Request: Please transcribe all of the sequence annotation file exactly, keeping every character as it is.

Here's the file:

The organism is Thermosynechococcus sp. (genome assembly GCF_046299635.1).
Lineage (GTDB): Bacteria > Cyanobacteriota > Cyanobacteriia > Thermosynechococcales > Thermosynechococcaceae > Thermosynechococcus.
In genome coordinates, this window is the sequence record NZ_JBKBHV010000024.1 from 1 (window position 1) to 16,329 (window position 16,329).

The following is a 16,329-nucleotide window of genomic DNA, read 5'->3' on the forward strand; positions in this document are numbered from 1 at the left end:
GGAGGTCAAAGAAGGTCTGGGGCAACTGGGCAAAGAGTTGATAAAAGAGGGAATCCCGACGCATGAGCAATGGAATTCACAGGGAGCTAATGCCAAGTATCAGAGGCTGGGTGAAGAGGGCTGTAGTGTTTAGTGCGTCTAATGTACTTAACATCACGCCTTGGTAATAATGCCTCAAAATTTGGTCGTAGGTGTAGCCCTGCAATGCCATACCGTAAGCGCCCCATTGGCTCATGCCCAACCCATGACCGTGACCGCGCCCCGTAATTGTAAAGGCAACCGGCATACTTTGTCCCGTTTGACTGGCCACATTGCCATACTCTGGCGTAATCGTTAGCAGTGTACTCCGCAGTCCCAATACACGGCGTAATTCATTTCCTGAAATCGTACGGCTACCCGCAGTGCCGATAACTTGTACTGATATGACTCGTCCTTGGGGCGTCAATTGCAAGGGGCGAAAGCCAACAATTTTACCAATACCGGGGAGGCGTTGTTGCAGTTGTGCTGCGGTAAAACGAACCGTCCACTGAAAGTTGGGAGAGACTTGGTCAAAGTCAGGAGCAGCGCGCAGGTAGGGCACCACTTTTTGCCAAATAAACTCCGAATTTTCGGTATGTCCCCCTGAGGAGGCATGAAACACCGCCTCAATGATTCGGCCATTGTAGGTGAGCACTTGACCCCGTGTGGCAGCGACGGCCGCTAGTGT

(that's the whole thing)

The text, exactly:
The organism is Thermosynechococcus sp. (genome assembly GCF_046299635.1).
Lineage (GTDB): Bacteria > Cyanobacteriota > Cyanobacteriia > Thermosynechococcales > Thermosynechococcaceae > Thermosynechococcus.
In genome coordinates, this window is the sequence record NZ_JBKBHV010000024.1 from 1 (window position 1) to 16,329 (window position 16,329).

The following is a 16,329-nucleotide window of genomic DNA, read 5'->3' on the forward strand; positions in this document are numbered from 1 at the left end:
GGAGGTCAAAGAAGGTCTGGGGCAACTGGGCAAAGAGTTGATAAAAGAGGGAATCCCGACGCATGAGCAATGGAATTCACAGGGAGCTAATGCCAAGTATCAGAGGCTGGGTGAAGAGGGCTGTAGTGTTTAGTGCGTCTAATGTACTTAACATCACGCCTTGGTAATAATGCCTCAAAATTTGGTCGTAGGTGTAGCCCTGCAATGCCATACCGTAAGCGCCCCATTGGCTCATGCCCAACCCATGACCGTGACCGCGCCCCGTAATTGTAAAGGCAACCGGCATACTTTGTCCCGTTTGACTGGCCACATTGCCATACTCTGGCGTAATCGTTAGCAGTGTACTCCGCAGTCCCAATACACGGCGTAATTCATTTCCTGAAATCGTACGGCTACCCGCAGTGCCGATAACTTGTACTGATATGACTCGTCCTTGGGGCGTCAATTGCAAGGGGCGAAAGCCAACAATTTTACCAATACCGGGGAGGCGTTGTTGCAGTTGTGCTGCGGTAAAACGAACCGTCCACTGAAAGTTGGGAGAGACTTGGTCAAAGTCAGGAGCAGCGCGCAGGTAGGGCACCACTTTTTGCCAAATAAACTCCGAATTTTCGGTATGTCCCCCTGAGGAGGCATGAAACACCGCCTCAATGATTCGGCCATTGTAGGTGAGCACTTGACCCCGTGTGGCAGCGACGGCCGCTAGTGT